Specifically, the software is designed to evaluate the subglottic space when optical panendoscopy is inconclusive due to intubation.
"This new software application enables us to virtually fly through the [ear, nose, and throat] airspace and display both functional and morphologic data at the same time," said lead study author Dr. Till-Alexander Heusner from the university's Institute of Diagnostic and Interventional Radiology. "Virtual FDG-PET/CT panendoscopy may give us the possibility to plan fiber-optic evaluation in the future."
In this study, Heusner and colleagues reviewed whole-body FDG-PET/CT datasets, which included dedicated head and neck protocols for 40 consecutive patients with a mean age of 61 years and confirmed pharyngeal and laryngeal malignancies. Virtual 3D FDG-PET/CT panendoscopies were then reconstructed using this investigational software application.
The nasopharynx, oropharynx, laryngopharynx, epiglottis, subglottis, and tracheobronchial tree were accessible in all 40 patients, according to the researchers. In addition, the laryngopharynx, aryepiglottic folds, and piriform sinus were accessible in 37 patients (92%) each, while the glottis could be evaluated in 33 patients (82%) and the oral cavity in 16 (40%).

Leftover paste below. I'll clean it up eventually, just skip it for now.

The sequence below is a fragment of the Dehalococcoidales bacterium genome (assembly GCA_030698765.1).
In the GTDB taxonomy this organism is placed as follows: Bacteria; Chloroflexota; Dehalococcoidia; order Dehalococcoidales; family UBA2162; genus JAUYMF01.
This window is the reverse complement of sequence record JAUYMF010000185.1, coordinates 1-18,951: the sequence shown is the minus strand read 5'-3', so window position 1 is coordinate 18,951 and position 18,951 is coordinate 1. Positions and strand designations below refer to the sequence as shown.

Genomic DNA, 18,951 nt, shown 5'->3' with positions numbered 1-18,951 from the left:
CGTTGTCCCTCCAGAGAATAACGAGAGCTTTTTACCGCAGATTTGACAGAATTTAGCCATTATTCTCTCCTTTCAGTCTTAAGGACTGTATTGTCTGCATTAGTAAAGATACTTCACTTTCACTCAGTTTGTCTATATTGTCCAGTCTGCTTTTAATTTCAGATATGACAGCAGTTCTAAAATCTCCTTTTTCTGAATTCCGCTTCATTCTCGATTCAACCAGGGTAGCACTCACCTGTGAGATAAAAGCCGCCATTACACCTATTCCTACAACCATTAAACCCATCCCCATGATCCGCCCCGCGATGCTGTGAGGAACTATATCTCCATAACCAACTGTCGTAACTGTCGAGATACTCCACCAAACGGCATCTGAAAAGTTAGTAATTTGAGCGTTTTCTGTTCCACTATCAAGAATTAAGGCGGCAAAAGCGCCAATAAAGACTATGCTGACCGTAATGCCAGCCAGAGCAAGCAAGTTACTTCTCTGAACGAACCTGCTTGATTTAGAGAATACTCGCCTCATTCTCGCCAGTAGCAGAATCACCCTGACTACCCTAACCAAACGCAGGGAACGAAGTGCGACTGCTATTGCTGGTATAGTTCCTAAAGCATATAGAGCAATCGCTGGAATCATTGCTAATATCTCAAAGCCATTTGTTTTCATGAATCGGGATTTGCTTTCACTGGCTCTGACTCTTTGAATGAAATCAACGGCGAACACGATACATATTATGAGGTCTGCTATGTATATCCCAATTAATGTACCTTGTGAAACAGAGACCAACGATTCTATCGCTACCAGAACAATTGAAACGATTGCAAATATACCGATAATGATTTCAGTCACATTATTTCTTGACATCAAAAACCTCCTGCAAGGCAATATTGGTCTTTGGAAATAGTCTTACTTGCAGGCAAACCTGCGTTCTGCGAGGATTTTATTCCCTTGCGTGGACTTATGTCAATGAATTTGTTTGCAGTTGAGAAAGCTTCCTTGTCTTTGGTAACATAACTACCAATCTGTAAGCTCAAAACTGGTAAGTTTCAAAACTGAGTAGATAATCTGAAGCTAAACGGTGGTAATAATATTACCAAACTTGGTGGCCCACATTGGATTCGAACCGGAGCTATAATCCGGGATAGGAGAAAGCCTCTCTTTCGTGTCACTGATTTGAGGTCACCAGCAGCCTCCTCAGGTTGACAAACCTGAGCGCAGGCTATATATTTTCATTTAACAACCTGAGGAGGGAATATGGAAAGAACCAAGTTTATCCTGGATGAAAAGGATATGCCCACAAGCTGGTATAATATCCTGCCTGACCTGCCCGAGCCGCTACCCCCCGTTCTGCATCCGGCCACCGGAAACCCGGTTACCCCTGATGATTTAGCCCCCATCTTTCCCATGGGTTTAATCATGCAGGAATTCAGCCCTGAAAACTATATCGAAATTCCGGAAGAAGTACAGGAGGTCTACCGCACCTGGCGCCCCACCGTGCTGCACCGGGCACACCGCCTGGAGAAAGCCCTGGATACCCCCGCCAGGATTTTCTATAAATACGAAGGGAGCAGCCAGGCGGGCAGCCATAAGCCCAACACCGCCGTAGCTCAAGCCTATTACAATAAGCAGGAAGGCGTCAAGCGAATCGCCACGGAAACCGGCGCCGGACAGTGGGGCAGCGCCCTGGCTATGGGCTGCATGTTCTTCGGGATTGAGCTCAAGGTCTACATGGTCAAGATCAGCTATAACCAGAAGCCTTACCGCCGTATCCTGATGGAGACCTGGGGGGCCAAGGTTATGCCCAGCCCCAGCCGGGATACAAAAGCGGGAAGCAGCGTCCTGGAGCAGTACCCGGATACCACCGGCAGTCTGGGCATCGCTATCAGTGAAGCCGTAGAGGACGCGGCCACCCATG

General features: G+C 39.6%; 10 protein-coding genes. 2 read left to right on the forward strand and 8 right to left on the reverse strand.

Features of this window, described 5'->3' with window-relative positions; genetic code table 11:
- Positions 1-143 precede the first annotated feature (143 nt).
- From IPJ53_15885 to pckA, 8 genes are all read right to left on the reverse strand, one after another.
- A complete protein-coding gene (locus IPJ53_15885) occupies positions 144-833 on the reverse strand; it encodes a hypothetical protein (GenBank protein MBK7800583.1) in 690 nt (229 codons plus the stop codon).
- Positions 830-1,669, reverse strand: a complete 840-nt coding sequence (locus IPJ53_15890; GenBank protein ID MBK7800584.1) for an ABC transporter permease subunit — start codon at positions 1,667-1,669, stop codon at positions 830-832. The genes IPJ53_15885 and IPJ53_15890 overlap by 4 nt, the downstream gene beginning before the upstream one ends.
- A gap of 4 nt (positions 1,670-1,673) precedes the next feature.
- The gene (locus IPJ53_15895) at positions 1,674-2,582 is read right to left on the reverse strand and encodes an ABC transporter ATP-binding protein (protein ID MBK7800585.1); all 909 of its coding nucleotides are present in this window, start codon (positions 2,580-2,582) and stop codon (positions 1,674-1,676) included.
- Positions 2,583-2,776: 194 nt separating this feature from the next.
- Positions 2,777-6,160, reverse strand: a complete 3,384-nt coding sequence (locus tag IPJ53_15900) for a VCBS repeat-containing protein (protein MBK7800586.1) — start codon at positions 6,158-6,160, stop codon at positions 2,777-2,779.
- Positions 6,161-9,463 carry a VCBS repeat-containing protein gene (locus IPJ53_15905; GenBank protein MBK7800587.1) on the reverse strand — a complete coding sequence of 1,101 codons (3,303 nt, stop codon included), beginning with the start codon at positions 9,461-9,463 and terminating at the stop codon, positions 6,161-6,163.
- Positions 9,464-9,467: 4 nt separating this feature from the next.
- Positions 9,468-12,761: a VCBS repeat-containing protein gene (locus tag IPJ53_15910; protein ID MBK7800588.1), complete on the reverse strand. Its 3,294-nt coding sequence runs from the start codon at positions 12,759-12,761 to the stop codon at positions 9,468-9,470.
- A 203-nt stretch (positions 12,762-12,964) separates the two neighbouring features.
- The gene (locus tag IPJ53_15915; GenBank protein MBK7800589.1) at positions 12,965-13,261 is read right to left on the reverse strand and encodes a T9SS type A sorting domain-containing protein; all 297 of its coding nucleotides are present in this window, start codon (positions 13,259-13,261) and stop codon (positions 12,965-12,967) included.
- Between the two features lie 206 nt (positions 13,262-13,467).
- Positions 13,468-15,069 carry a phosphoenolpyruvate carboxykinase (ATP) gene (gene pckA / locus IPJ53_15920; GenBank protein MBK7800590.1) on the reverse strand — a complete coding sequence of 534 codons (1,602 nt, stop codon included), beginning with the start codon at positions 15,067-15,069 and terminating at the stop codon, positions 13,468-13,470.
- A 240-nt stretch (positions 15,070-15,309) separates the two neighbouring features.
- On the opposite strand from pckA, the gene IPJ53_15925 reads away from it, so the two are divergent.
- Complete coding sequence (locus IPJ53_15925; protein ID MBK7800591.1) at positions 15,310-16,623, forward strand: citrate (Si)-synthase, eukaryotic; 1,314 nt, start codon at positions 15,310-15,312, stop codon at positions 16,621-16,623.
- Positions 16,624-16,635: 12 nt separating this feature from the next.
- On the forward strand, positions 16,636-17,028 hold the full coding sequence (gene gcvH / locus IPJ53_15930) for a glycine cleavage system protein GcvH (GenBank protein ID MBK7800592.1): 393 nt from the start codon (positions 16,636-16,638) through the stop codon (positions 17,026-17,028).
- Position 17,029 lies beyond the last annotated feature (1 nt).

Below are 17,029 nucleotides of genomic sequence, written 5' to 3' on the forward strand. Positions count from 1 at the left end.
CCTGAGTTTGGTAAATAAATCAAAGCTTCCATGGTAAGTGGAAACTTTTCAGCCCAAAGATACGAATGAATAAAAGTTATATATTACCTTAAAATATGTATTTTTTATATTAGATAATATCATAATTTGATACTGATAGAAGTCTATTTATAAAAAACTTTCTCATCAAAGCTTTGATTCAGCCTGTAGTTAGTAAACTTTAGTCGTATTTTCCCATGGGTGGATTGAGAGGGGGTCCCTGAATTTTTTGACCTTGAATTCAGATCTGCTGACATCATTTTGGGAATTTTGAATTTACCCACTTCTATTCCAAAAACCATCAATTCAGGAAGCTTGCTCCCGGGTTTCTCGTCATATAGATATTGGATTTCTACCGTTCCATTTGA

The software also found the primary tumor in 36 patients (90%), with a mean processing time for virtual FDG-PET/CT panendoscopies of 145 ± 98 seconds.
As this was an initial feasibility test, the next step is to "adjust and refine the software algorithm in use for a more specific tumor display, to test the diagnostic accuracy in a greater patient population, and to compare it to the potential of standard [fiber-optic] panendoscopy," Heusner said.